Aaliyah died in an airplane crash almost at the height of her popularity, which skyrocketed after her death for quite a while. Other artists, especially Missy Elliot mourned the loss of so great a singer. She was too young, one of the biggest stars of R&B at the time. Then, suddenly she was gone. Her spots on weekly music countdowns lightened the weight of her departure from this world, as if she wasn’t really gone. For short time, some thought her like Tupac (or Elvis) and she wasn’t really dead. In any case, her music is still alive, and anyone can remember her that way.

Sister’s response:

  1. North Korea threat
  2. Michael Jackson’s death
  3. The “No Seatbelt Song” curse
  4. Facebook
  5. Sandy Hook

Sandy Hook had a great impact. Little kids died just because someone wanted to shoot up the school. It’s sad how people can be. Some people believe that it wasn’t real, which resulted in a Youtube rage war. Some people thought that after the incident people would stop shooting schools. They were wrong, and now there is a gun law going on and more shootouts.

Prompt #72-Pick a person, then ask yourself: What is the hardest choice this person has ever had to make?

My response:

My older brother came out to my parents. He told me like a year or so before. Ma told me in the garage and I was like… I already knew, like, long time ago. I had told him not to tell them, but, in the end, it’s all good.

Sister’s response:

[Me] when she decides to create a character for a game.

(Jerk…. But I do take a very long time- No, fuck off!)

Prompt #73-You’ve just realized that you’ve lost something valuable in a nightclub (a necklace, a wallet, a phone). What happens next?

My response: (Like… doesn’t everyone just go back and look for it? Anywho- fiction!)

I checked my purse for the thousandth time that night. All throughout the dance party, I had made sure my Kindle Paperwhite was still there. I had brought it because I knew that I would eventually get bored and want to read something to get my mind in gear for more dancing.

But, at long last, it wasn’t there. The nearly two-hundred dollar e-reader was my pride and joy. Though I had a Nook before, there was something about 3G service and a built-in light that made having such a device completely awesome.

I asked around, receiving the oddest looks for my serious request, especially since I referred to my Kindle as Paperwhite. Since most people my age that went to clubs didn’t really read, I had to explain further. More confused looks. Why did I bring that if I wanted to dance?

Well, it was either read or sleep, which I cannot help when I’m not entertained adequately.

And I need my damn Paperwhite! Where the hell is it?! I start to panic, the anxiety building as it always does oh-so-quickly whenever I lose something for too long a time.

Then I see a crowd of guys around something bright. As they laugh, eyebrows raised, falling back in surprise, I know it is my Paperwhite, and that they were reading one of my gay BDSM stories. I come close to the group and see that I’m right. I ask for my e-reader back, and they laugh, patting me on the back, calling me crazy.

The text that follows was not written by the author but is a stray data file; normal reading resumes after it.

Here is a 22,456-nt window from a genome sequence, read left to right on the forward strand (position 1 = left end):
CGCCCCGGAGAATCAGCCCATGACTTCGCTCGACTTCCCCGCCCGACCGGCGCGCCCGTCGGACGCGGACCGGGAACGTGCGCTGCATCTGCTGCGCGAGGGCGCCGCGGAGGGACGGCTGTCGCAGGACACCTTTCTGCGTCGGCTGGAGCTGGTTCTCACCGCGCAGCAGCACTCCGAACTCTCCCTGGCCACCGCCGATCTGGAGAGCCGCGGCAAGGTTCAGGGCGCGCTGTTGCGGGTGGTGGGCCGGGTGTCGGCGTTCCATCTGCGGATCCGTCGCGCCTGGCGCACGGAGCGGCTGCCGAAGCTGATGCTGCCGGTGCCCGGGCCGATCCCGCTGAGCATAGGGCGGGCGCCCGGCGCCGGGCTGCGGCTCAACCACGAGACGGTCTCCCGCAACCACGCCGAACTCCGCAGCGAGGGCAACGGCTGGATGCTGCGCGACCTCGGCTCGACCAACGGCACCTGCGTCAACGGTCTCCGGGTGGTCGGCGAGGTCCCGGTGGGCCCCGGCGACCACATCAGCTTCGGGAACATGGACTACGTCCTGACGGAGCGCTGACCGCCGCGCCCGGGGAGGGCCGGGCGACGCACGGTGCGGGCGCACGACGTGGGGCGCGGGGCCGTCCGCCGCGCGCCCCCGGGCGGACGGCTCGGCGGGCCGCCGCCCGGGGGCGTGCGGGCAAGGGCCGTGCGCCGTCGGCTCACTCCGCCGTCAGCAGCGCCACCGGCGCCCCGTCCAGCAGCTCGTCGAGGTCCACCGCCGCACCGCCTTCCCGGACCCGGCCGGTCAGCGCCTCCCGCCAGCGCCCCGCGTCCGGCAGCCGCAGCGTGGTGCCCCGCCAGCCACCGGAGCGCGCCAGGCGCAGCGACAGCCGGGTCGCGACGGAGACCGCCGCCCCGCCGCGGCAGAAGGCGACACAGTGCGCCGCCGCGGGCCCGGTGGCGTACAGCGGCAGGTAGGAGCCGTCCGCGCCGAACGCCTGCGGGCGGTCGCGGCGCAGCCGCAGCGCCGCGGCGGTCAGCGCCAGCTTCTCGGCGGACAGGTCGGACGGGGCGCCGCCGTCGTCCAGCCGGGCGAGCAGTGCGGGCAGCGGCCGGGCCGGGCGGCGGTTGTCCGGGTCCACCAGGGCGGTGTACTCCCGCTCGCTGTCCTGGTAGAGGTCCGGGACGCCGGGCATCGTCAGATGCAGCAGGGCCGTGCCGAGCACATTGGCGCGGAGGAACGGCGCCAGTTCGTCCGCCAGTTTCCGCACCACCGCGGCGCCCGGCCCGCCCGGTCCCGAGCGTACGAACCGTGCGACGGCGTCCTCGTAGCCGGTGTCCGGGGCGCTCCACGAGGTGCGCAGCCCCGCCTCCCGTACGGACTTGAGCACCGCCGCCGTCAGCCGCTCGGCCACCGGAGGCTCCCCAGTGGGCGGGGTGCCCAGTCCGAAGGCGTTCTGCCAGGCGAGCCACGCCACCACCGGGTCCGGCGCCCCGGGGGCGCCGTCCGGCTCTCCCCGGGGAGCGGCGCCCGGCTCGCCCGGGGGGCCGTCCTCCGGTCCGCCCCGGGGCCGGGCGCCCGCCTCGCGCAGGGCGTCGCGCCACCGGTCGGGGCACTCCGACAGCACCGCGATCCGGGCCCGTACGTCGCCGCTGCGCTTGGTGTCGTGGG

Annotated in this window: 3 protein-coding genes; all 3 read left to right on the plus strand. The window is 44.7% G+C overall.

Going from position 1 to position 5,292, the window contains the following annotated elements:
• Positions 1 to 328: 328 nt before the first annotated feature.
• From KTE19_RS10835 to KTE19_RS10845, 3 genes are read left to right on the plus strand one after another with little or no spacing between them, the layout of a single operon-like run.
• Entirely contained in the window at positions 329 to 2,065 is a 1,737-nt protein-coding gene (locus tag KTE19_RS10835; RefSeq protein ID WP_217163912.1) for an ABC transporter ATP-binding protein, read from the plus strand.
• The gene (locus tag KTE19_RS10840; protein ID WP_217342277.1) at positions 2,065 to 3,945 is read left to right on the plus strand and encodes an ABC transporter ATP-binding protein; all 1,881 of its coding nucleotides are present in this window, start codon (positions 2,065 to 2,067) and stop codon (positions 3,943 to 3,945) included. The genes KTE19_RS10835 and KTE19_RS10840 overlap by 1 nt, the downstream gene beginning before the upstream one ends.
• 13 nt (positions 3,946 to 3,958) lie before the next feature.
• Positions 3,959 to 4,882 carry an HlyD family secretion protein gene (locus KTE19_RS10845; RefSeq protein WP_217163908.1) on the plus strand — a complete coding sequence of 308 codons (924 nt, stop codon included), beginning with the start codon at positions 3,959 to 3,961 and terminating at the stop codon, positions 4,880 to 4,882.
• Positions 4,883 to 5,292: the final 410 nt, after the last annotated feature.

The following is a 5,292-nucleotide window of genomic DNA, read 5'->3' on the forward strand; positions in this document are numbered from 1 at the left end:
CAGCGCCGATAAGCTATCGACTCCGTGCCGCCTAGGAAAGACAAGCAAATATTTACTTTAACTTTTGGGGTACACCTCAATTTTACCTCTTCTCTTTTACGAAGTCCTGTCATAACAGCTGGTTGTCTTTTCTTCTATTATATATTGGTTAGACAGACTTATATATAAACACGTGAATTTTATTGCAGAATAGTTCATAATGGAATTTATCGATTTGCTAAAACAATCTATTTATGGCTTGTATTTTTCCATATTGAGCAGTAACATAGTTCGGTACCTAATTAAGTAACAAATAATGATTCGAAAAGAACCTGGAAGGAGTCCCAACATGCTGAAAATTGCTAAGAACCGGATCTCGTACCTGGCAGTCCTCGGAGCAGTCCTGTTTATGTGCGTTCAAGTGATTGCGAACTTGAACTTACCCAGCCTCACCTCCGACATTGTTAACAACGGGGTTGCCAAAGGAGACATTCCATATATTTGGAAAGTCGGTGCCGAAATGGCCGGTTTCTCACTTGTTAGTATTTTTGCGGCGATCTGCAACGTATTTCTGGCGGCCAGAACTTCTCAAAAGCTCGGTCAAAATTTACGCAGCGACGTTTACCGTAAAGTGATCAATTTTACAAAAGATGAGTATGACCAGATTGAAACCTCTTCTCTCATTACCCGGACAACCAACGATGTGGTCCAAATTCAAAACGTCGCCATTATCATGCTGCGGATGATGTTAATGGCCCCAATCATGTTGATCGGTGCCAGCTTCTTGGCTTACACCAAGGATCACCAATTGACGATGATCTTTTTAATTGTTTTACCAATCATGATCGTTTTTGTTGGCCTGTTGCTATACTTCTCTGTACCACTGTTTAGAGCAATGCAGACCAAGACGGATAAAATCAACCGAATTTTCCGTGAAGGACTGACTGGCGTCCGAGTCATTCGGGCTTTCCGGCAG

I cradle it to my chest, smiling for so many reasons.

Sister’s response:

If it’s not my phone, I would go back and look for it. If it’s not in the area I thought it would be, I would ask the manager. If the manager doesn’t know, I would give up until I come back to that nightclub, and see if anyone has it. They’ll probably lie, but it wouldn’t hurt to try. If it was my phone, I would try to call it.


“642 Things to Write About” and Where are my kids?

How do we want to die? #66 is a go! Sorry for my silence! ~_^

Prompt # 62- A man giving a speech to a crowd is suddenly caught in a bald-faced lie.

 My response:

The bigger they are, the harder they fall, was the old cliche that immediately went through Harold’s gleaming head. Despite his extreme alopecia, there was something about a muscular, elegant white man in a suit that always attracted others to him. The money helped, too, and the dips into charity pushed immensely towards magnificent PR.

He had just finished his speech about growing up poor in Kentucky, feigning the country accent after years of practice, promising this, slashing taxes that, your guns are yours, and the rest.

And then some old fart brings to the stage a little Powerpoint that including pictures of him with his family on their large estate somewhere isolated in England. It looked photocopied, and Harold racked his brains to grab hold of which sorry bastard relative had the picture last and was able to sell it to this little bugger.

Off to the left of him, the flash struck off his scalp straight into their eyes, and still they stared, waiting for his next move. They waited until he bowed and exited the stage and the crumbs of his campaign fell in trail after him.


Sister’s response:

“People of Xerzseville, vote me to be mayor! I promise that I’ll help those in need, especially chidren. I am a family man, and children always come first. I will never leave a child behind, no matter what!”

“But, sir, didn’t you have a child that you put up for adoption?”



Prompt #63- What a character wearing something red is thinking

 My response: